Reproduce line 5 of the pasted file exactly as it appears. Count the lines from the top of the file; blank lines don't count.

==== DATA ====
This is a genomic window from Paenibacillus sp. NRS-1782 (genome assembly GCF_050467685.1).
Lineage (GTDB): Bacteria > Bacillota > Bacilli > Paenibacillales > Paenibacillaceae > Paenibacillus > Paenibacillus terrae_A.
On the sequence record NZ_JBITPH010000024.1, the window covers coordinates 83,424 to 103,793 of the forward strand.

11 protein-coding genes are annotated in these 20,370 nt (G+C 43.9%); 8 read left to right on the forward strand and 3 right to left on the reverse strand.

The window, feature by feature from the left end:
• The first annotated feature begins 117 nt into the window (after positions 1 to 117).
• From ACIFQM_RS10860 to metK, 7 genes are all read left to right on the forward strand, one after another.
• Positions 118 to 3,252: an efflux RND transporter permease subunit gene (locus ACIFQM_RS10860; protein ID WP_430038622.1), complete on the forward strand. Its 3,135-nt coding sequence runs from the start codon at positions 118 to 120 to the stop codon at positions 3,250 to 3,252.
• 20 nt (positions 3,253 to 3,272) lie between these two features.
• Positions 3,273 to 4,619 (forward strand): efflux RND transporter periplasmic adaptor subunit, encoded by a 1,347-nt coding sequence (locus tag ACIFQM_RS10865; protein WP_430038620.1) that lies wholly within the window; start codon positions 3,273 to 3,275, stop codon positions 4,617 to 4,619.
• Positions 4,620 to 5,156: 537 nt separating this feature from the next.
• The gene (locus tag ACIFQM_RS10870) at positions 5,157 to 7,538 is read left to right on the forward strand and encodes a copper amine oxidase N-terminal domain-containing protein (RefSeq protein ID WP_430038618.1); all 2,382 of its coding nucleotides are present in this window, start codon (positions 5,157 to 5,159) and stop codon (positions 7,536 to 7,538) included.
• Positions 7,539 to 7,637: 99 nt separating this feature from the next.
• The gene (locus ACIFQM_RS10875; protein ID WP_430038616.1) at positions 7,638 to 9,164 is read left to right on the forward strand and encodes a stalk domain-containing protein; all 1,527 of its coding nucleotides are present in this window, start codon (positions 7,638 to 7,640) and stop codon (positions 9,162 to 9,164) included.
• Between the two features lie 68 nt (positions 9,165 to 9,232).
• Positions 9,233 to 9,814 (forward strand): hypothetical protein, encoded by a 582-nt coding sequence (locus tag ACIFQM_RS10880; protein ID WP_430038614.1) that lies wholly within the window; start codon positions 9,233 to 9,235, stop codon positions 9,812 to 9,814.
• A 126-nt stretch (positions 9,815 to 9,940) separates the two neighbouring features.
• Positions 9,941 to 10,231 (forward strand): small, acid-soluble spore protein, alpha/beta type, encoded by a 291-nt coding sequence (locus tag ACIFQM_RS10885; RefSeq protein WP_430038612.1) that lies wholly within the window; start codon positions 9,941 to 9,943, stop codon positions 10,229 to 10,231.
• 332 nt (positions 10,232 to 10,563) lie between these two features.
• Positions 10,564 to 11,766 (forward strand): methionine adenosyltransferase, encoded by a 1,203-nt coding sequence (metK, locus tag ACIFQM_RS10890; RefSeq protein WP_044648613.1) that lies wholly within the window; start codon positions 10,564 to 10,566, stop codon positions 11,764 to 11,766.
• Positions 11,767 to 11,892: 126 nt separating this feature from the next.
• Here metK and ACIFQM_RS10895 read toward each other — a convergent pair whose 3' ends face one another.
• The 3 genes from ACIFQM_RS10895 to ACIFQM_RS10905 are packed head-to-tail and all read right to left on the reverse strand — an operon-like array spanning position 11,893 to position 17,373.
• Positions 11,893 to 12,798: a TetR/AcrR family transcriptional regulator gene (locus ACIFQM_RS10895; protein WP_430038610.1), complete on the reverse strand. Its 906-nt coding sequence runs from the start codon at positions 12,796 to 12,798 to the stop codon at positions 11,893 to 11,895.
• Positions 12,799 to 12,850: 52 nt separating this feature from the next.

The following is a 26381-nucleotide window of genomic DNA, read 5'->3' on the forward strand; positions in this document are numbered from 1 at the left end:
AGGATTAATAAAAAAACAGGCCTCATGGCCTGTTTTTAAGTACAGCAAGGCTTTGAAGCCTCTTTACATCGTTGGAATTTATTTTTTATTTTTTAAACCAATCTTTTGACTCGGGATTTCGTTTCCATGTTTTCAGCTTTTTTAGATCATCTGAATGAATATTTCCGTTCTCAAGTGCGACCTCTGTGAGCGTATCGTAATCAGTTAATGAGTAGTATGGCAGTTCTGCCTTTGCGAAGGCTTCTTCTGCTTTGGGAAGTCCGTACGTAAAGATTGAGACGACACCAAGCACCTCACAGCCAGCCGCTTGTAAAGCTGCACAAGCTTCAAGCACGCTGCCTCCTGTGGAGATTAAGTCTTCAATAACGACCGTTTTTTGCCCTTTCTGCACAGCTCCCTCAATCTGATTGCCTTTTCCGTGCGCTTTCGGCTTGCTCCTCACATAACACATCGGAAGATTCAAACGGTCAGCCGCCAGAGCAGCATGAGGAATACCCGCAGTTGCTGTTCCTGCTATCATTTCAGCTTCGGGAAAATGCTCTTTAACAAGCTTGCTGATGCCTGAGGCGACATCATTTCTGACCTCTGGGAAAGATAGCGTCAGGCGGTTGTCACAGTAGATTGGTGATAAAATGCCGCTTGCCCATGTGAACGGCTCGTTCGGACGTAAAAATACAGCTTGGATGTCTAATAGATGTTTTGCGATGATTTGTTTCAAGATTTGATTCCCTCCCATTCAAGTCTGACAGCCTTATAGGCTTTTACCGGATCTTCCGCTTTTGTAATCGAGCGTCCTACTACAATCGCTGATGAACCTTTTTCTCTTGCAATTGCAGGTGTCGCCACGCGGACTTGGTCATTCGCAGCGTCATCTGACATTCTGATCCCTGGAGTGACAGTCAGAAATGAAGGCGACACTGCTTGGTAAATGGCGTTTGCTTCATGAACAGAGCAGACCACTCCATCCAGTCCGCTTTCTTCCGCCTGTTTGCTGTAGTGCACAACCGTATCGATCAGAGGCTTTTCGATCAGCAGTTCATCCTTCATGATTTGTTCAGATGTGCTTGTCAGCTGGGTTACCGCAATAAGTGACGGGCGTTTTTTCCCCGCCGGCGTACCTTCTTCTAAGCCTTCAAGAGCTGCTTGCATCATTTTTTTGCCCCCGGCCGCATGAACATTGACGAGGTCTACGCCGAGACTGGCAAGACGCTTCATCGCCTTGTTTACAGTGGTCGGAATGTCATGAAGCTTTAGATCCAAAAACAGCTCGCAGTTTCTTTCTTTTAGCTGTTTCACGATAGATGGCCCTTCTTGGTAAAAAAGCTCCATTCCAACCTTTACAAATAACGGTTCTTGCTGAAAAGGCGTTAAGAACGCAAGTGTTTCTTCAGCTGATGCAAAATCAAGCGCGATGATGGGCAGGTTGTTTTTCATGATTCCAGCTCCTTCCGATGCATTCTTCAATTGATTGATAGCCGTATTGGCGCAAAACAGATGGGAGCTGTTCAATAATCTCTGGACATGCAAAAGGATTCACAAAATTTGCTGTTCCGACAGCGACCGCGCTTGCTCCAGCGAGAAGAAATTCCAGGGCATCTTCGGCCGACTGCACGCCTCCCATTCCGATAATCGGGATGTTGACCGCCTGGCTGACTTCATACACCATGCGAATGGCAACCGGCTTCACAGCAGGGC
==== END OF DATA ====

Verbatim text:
The window, feature by feature from the left end: